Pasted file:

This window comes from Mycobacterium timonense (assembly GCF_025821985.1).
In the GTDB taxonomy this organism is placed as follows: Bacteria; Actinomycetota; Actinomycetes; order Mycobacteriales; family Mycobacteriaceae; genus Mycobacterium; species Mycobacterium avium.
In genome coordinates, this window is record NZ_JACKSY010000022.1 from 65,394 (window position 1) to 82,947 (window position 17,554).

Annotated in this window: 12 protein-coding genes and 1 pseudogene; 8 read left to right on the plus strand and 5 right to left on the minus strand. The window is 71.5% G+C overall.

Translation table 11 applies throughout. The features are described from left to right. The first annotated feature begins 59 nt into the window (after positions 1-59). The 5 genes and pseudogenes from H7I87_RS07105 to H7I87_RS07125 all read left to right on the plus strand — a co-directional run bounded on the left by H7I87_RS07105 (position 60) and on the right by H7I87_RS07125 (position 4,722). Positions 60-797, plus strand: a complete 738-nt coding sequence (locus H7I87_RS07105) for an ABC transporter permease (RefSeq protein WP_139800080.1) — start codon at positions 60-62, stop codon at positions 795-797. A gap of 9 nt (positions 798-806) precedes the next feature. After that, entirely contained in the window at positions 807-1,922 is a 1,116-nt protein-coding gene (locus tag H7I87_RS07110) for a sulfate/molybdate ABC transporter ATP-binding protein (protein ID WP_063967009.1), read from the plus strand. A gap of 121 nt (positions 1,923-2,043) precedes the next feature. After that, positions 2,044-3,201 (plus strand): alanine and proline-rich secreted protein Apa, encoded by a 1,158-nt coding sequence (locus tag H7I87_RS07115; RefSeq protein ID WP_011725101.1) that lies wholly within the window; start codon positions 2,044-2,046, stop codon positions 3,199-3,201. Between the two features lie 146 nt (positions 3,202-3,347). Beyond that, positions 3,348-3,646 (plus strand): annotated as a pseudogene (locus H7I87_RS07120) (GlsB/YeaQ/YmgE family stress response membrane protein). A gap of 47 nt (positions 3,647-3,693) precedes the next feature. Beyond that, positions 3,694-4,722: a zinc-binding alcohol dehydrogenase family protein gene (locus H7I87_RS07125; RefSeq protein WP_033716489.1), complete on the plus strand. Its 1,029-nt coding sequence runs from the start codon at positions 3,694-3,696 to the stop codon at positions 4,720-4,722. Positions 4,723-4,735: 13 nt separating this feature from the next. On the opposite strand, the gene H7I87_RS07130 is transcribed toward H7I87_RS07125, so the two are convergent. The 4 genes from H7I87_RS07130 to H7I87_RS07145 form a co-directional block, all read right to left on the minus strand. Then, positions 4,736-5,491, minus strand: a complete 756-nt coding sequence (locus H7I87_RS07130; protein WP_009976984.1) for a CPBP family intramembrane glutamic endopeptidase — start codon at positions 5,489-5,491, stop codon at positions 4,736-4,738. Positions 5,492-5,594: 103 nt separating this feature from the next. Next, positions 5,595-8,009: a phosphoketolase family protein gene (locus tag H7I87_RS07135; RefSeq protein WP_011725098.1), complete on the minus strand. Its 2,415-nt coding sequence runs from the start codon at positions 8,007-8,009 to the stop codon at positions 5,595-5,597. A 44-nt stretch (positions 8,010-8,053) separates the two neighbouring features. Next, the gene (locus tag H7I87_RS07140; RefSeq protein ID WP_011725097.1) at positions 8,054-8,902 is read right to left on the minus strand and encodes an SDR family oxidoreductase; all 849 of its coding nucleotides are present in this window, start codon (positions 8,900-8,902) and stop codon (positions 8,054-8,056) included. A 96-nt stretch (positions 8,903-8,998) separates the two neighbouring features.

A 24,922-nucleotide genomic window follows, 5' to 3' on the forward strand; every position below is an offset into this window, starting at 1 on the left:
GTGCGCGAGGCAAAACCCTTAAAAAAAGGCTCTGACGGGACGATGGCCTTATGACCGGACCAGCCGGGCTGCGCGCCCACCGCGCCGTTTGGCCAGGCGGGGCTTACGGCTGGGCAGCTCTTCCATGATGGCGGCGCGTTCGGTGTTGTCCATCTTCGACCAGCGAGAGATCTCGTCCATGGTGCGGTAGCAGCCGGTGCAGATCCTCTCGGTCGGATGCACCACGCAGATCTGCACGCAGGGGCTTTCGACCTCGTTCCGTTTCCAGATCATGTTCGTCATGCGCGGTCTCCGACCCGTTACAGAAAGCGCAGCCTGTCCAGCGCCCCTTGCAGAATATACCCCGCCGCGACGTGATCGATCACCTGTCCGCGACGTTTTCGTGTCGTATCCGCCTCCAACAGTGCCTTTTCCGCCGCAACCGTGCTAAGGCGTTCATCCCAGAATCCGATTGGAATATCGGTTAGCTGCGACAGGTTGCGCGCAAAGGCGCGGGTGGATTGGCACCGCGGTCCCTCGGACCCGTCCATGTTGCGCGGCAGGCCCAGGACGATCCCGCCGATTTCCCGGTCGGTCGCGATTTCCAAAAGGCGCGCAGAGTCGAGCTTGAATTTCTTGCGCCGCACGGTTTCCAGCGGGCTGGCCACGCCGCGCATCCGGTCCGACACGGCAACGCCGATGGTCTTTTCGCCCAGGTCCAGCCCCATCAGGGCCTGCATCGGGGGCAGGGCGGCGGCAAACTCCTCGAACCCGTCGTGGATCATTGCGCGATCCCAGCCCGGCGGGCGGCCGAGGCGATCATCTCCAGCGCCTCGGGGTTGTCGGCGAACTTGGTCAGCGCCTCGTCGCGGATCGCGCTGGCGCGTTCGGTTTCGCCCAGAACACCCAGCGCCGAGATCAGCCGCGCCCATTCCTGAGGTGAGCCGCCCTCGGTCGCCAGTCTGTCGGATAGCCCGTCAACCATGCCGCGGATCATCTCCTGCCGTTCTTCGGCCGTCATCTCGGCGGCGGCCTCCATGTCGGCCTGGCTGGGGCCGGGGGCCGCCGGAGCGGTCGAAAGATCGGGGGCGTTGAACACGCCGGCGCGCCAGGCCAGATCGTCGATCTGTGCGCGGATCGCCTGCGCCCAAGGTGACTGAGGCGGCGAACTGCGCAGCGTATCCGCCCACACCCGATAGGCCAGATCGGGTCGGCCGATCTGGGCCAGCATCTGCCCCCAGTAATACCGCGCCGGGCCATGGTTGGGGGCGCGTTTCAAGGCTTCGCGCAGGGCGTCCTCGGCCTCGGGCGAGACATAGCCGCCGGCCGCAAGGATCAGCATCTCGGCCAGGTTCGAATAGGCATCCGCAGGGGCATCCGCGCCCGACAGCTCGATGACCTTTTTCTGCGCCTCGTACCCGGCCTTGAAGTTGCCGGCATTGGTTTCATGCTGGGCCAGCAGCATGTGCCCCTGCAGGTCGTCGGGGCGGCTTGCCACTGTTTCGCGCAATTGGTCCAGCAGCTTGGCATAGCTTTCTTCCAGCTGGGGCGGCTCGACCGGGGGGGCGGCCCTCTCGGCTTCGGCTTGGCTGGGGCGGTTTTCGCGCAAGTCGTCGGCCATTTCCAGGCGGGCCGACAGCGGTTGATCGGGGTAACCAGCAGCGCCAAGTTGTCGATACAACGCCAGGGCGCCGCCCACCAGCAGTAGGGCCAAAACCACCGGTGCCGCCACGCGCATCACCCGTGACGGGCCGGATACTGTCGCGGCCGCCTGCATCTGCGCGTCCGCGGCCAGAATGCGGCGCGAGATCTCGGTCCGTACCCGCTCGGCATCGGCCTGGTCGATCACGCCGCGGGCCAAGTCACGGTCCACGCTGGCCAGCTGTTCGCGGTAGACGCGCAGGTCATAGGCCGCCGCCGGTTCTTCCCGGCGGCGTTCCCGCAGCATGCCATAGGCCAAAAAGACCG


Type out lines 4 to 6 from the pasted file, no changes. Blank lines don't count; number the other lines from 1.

Annotated in this window: 12 protein-coding genes and 1 pseudogene; 8 read left to right on the plus strand and 5 right to left on the minus strand. The window is 71.5% G+C overall.

Translation table 11 applies throughout. The features are described from left to right. The first annotated feature begins 59 nt into the window (after positions 1-59). The 5 genes and pseudogenes from H7I87_RS07105 to H7I87_RS07125 all read left to right on the plus strand — a co-directional run bounded on the left by H7I87_RS07105 (position 60) and on the right by H7I87_RS07125 (position 4,722). Positions 60-797, plus strand: a complete 738-nt coding sequence (locus H7I87_RS07105) for an ABC transporter permease (RefSeq protein WP_139800080.1) — start codon at positions 60-62, stop codon at positions 795-797. A gap of 9 nt (positions 798-806) precedes the next feature. After that, entirely contained in the window at positions 807-1,922 is a 1,116-nt protein-coding gene (locus tag H7I87_RS07110) for a sulfate/molybdate ABC transporter ATP-binding protein (protein ID WP_063967009.1), read from the plus strand. A gap of 121 nt (positions 1,923-2,043) precedes the next feature. After that, positions 2,044-3,201 (plus strand): alanine and proline-rich secreted protein Apa, encoded by a 1,158-nt coding sequence (locus tag H7I87_RS07115; RefSeq protein ID WP_011725101.1) that lies wholly within the window; start codon positions 2,044-2,046, stop codon positions 3,199-3,201. Between the two features lie 146 nt (positions 3,202-3,347). Beyond that, positions 3,348-3,646 (plus strand): annotated as a pseudogene (locus H7I87_RS07120) (GlsB/YeaQ/YmgE family stress response membrane protein). A gap of 47 nt (positions 3,647-3,693) precedes the next feature. Beyond that, positions 3,694-4,722: a zinc-binding alcohol dehydrogenase family protein gene (locus H7I87_RS07125; RefSeq protein WP_033716489.1), complete on the plus strand. Its 1,029-nt coding sequence runs from the start codon at positions 3,694-3,696 to the stop codon at positions 4,720-4,722. Positions 4,723-4,735: 13 nt separating this feature from the next. On the opposite strand, the gene H7I87_RS07130 is transcribed toward H7I87_RS07125, so the two are convergent. The 4 genes from H7I87_RS07130 to H7I87_RS07145 form a co-directional block, all read right to left on the minus strand. Then, positions 4,736-5,491, minus strand: a complete 756-nt coding sequence (locus H7I87_RS07130; protein WP_009976984.1) for a CPBP family intramembrane glutamic endopeptidase — start codon at positions 5,489-5,491, stop codon at positions 4,736-4,738. Positions 5,492-5,594: 103 nt separating this feature from the next. Next, positions 5,595-8,009: a phosphoketolase family protein gene (locus tag H7I87_RS07135; RefSeq protein WP_011725098.1), complete on the minus strand. Its 2,415-nt coding sequence runs from the start codon at positions 8,007-8,009 to the stop codon at positions 5,595-5,597. A 44-nt stretch (positions 8,010-8,053) separates the two neighbouring features. Next, the gene (locus tag H7I87_RS07140; RefSeq protein ID WP_011725097.1) at positions 8,054-8,902 is read right to left on the minus strand and encodes an SDR family oxidoreductase; all 849 of its coding nucleotides are present in this window, start codon (positions 8,900-8,902) and stop codon (positions 8,054-8,056) included. A 96-nt stretch (positions 8,903-8,998) separates the two neighbouring features.

A 24,922-nucleotide genomic window follows, 5' to 3' on the forward strand; every position below is an offset into this window, starting at 1 on the left: